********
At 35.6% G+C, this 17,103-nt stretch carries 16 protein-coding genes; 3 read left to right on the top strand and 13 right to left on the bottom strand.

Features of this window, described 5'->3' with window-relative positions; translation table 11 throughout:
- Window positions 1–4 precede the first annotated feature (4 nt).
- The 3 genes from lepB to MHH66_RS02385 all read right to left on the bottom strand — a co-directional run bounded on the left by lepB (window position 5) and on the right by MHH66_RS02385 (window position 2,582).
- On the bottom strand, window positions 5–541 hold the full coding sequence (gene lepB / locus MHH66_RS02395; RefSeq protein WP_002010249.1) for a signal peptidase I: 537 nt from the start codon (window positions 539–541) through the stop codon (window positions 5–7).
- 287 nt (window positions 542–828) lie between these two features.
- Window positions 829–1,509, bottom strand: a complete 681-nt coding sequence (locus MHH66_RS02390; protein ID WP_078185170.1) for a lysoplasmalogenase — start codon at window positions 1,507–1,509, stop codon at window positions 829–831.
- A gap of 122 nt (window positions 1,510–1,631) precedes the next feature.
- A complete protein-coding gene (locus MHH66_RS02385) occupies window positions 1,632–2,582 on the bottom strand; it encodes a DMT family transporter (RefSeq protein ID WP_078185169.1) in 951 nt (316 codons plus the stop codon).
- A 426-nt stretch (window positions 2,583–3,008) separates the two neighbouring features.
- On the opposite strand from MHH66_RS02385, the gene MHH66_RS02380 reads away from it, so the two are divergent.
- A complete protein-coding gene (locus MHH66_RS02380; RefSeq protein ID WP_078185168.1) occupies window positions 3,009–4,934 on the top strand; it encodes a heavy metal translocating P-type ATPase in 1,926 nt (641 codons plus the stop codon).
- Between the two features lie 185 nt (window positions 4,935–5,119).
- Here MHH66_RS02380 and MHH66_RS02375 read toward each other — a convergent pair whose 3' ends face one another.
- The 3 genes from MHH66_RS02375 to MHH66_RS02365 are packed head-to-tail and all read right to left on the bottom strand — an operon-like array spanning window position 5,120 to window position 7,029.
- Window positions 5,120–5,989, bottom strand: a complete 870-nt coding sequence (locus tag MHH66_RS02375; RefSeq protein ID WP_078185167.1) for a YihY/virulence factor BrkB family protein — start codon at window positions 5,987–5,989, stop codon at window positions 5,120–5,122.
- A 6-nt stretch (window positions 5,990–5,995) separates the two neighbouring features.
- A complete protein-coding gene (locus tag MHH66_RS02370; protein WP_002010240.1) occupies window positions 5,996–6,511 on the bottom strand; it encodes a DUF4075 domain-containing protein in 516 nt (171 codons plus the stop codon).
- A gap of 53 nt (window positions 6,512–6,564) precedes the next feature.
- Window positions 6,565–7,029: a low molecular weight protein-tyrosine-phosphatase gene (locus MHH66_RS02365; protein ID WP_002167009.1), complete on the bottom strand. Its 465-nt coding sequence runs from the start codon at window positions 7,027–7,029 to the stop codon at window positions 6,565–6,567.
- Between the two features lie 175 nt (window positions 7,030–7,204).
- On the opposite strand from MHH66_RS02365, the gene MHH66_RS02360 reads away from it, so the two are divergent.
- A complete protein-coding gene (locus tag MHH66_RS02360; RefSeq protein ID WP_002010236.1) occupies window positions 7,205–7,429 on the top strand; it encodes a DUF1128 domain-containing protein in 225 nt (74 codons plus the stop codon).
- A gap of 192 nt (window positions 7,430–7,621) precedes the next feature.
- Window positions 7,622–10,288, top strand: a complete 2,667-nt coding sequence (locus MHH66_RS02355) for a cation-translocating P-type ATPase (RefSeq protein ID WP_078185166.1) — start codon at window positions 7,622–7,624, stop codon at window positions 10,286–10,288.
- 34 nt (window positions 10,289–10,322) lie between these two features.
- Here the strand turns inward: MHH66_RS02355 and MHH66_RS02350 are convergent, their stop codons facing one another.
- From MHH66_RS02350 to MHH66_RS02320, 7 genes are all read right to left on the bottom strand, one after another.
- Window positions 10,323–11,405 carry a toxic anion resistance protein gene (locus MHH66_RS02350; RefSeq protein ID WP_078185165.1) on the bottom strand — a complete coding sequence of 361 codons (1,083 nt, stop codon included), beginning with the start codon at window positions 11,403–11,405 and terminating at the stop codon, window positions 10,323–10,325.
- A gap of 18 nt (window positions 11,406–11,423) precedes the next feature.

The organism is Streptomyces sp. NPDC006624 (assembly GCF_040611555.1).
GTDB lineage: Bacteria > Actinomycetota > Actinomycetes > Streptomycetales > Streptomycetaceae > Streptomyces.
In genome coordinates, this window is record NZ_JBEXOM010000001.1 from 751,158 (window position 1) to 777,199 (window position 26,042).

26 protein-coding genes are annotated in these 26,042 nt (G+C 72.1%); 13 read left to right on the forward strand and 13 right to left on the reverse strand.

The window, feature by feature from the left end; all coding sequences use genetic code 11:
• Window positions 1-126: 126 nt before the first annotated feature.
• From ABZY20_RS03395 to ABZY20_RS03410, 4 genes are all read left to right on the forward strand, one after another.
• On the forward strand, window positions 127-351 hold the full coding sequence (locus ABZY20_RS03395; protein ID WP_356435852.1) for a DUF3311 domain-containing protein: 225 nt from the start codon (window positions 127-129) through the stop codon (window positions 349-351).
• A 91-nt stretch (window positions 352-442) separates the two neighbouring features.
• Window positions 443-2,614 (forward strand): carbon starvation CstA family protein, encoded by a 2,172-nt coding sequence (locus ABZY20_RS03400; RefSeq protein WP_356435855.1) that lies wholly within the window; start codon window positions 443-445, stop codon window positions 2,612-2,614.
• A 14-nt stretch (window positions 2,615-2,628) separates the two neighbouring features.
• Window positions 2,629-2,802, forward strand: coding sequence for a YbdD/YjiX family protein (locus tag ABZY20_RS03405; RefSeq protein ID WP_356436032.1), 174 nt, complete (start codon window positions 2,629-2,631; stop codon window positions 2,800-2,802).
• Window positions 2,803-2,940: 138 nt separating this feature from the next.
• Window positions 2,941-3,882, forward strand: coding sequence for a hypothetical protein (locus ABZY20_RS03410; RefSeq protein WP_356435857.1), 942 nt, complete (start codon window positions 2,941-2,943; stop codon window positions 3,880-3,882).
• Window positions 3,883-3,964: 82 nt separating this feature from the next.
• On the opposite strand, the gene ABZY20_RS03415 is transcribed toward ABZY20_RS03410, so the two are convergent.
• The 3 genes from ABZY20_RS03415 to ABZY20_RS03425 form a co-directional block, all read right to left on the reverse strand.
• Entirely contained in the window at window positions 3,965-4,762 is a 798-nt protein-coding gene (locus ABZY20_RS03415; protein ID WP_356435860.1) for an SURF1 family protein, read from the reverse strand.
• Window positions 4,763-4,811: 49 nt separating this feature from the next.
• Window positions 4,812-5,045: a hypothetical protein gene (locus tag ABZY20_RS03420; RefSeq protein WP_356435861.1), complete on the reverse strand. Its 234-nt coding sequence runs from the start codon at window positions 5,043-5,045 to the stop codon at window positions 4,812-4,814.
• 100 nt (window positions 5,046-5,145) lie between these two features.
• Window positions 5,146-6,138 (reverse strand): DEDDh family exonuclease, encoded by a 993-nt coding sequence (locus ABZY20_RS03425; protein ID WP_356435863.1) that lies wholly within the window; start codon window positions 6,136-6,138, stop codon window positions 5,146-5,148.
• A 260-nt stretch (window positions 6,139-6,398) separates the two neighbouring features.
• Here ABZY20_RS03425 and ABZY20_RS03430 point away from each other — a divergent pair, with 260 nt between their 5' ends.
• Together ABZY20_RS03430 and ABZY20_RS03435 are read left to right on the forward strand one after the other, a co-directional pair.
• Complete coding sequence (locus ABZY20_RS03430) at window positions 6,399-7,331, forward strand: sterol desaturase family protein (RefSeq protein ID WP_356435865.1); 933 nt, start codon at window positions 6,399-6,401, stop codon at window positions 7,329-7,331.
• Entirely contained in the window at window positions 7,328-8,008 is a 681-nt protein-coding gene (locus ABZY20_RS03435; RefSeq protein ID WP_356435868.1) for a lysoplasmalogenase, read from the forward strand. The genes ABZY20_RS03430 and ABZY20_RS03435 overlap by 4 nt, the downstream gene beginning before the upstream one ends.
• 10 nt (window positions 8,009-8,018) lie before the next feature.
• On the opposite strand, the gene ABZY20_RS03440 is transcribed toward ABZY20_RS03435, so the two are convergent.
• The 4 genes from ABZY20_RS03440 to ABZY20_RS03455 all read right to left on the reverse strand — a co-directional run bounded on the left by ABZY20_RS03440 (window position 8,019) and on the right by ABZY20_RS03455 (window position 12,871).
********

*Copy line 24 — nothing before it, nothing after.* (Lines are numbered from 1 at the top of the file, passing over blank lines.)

- A gap of 192 nt (window positions 7,430–7,621) precedes the next feature.